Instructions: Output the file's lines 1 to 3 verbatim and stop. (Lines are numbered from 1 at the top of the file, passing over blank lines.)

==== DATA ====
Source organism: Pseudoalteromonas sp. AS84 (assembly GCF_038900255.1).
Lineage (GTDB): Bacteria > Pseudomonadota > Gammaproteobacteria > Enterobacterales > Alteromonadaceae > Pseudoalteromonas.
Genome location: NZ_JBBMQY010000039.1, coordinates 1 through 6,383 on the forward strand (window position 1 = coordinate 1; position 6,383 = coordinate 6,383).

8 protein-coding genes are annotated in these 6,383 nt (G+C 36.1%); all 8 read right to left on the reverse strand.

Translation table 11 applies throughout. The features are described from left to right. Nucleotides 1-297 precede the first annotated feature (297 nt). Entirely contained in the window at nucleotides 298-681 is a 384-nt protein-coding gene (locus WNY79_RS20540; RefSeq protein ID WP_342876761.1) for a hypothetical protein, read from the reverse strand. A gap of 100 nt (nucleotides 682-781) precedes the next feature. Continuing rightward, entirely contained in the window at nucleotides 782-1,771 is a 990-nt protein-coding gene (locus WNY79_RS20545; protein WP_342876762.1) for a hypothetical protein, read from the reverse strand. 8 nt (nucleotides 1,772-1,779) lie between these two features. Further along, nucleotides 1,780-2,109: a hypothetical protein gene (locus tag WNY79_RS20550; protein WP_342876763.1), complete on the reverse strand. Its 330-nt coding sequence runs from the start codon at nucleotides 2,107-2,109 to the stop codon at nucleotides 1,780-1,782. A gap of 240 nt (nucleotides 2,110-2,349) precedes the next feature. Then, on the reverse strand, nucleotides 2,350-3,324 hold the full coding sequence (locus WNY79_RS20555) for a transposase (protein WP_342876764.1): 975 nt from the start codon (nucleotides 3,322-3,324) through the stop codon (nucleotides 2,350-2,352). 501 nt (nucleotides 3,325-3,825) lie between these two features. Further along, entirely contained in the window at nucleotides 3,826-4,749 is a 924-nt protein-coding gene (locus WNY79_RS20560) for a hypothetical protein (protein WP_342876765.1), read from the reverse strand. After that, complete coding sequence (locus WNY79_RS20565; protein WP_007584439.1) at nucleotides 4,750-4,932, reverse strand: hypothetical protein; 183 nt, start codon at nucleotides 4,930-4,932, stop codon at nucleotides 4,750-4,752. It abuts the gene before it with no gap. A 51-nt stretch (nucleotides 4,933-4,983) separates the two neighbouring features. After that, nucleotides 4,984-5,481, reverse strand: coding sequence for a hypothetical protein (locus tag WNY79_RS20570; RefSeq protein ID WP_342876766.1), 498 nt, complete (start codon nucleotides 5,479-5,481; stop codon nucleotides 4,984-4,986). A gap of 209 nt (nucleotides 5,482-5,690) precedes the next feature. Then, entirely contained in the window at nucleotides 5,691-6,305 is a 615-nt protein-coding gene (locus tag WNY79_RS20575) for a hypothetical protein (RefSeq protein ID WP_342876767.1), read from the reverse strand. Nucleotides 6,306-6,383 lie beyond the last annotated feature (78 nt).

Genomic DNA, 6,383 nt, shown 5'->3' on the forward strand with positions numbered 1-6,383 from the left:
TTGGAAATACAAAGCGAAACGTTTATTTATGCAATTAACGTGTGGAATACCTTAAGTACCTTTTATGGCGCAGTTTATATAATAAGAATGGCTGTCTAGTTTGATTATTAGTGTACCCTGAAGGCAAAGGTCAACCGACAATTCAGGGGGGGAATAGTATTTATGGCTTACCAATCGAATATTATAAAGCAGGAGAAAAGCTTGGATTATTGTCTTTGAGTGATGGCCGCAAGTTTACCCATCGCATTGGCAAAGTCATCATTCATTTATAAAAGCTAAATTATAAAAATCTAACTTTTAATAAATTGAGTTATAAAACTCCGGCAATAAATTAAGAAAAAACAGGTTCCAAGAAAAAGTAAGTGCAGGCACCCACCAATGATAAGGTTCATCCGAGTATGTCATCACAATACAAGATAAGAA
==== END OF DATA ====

Source organism: Pseudoalteromonas sp. AS84 (assembly GCF_038900255.1).
Lineage (GTDB): Bacteria > Pseudomonadota > Gammaproteobacteria > Enterobacterales > Alteromonadaceae > Pseudoalteromonas.
Genome location: NZ_JBBMQY010000039.1, coordinates 1 through 6,383 on the forward strand (window position 1 = coordinate 1; position 6,383 = coordinate 6,383).